David Muhlbaum: Smart Tax Deductions Non-Itemizers Can Claim

Jill Weisenberger, M.S., R.D.N., C.D.E : Before You Lose Your Mental Edge

Dana Dovey: Coffee Drinkers Rejoice! Your Cup Of Joe Can Prevent Death From Liver Disease

Chris Weller: Electric 'Thinking Cap' Puts Your Brain Power Into High Gear

The Kosher Gourmet by Marlene Parrish A gift of hazelnuts keeps giving --- for a variety of nutty recipes: Entree, side, soup, dessert

April 4, 2014

Rabbi David Gutterman: The Word for Nothing Means Everything

Charles Krauthammer: Kerry's folly, Chapter 3

Amy Peterson: A life of love: How to build lasting relationships with your children

John Ericson: Older Women: Save Your Heart, Prevent Stroke Don't Drink Diet

John Ericson: Why 50 million Americans will still have spring allergies after taking meds

Cameron Huddleston: Best and Worst Buys of April 2014

Stacy Rapacon: Great Mutual Funds for Young Investors

Sarah Boesveld: Teacher keeps promise to mail thousands of former students letters written by their past selves

The Kosher Gourmet by Sharon Thompson Anyone can make a salad, you say. But can they make a great salad? (SECRETS, TESTED TECHNIQUES + 4 RECIPES, INCLUDING DRESSINGS)

April 2, 2014

Paul Greenberg: Death and joy in the spring

Dan Barry: Should South Carolina Jews be forced to maintain this chimney built by Germans serving the Nazis?

Mayra Bitsko: Save me! An alien took over my child's personality

Frank Clayton: Get happy: 20 scientifically proven happiness activities

Susan Scutti: It's Genetic! Obesity and the 'Carb Breakdown' Gene

Lecia Bushak: Why Hand Sanitizer May Actually Harm Your Health

Stacy Rapacon: Great Funds You Can Own for $500 or Less

Cameron Huddleston: 7 Ways to Save on Home Decor

The Kosher Gourmet by Steve Petusevsky Exploring ingredients as edible-stuffed containers (TWO RECIPES + TIPS & TECHINQUES)

Jewish World Review June 27, 2014 / 29 Sivan, 5774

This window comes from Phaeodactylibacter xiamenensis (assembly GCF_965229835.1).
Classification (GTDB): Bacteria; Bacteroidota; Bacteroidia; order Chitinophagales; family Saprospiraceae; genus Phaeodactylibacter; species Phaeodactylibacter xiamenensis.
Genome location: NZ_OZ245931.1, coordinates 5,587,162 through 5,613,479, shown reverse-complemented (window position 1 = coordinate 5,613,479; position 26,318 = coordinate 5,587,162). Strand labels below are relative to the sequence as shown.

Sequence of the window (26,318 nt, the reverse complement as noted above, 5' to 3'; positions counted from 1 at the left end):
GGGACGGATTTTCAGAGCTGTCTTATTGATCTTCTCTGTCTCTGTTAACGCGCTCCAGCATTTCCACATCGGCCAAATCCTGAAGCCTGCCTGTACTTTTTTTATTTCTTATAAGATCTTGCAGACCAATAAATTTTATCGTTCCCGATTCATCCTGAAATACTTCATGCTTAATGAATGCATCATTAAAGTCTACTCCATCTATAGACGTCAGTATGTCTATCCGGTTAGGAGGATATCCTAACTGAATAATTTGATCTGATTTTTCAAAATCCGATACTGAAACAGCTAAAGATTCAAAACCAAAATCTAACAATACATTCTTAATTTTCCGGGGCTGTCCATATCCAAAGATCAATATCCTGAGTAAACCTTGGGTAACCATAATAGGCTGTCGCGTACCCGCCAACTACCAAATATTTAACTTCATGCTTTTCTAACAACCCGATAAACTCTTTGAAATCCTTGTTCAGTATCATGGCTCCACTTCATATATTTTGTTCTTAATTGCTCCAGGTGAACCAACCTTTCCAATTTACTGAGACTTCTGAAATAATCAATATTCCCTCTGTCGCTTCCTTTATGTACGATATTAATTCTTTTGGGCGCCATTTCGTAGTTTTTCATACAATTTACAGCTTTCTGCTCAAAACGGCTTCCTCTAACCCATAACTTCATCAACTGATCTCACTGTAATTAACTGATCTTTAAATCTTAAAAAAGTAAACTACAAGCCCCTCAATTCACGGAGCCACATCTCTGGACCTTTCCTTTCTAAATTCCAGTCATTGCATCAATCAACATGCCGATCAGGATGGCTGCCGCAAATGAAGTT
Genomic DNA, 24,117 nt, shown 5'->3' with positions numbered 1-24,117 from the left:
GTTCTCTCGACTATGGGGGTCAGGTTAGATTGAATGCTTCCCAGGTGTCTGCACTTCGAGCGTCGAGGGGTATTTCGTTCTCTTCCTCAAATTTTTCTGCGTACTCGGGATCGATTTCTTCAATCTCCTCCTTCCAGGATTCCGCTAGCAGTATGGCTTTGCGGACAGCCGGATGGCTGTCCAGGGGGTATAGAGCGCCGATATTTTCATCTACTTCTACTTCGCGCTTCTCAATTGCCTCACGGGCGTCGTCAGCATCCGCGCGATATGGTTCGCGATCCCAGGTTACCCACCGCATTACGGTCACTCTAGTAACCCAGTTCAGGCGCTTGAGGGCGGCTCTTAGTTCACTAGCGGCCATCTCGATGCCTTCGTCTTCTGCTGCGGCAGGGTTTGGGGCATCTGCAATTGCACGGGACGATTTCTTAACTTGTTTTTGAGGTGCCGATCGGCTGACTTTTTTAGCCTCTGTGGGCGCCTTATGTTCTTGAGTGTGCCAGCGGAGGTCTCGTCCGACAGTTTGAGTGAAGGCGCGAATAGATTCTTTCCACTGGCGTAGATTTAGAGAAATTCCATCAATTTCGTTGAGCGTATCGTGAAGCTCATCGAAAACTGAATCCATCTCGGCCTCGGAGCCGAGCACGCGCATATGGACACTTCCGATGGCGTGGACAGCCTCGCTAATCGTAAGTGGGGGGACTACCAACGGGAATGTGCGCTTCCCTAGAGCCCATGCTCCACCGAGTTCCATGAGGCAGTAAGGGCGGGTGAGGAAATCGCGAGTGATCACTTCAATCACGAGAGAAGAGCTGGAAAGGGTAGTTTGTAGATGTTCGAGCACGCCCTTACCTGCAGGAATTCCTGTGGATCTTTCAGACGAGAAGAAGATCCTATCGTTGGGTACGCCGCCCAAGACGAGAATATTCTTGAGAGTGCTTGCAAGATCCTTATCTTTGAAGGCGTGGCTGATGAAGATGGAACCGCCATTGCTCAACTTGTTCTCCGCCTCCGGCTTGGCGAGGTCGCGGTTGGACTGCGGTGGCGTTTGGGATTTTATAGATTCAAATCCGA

Race-baiting and betrayal in Mississippi

By Wesley Pruden

JewishWorldReview.com | K Street won a big one Tuesday night in Mississippi. Preserving Thad Cochran in the U.S. Senate, like a speciman in the Museum of Natural History, was important to the Republican establishment and its network of lobbyists, string-pullers and special pleaders who pose as citizens of rectitude and nobility, not to be confused with the unwashed in the grassroots who are forever embarrassing the party elites.

But the price of victory over an upstart with the backing of the despised Tea Party is likely to be long-lasting and expensive, and not just in Mississippi.

Chris McDaniel, the upstart, put his finger on that price on election night. "There is nothing strange at all about standing as people of faith for our country that we built, that we believe in," he said. "But there is something a bit strange, there is something strange about a Republican primary that is decided by liberal Democrats."

Mr. McDaniel holds no distinction as the perfect candidate, or even as necessarily the best candidate, but what makes him distinctive is that he is the candidate who won the most Republican votes in a Republican primary and was counted out by those in his party who think they're entitled to cancel the result. He's entitled to regard himself as the rightful Republican nominee, if not the candidate on the Republican line on the November ballot. Thad Cochran and his lobbyist heroes deprived the rightful choice of Republicans in a perfectly legal way, unless it turns out that how they did it was not legal. But legal or not, it was a breathtaking act of betrayal of the people who thought Thad Cochran was an honorable man.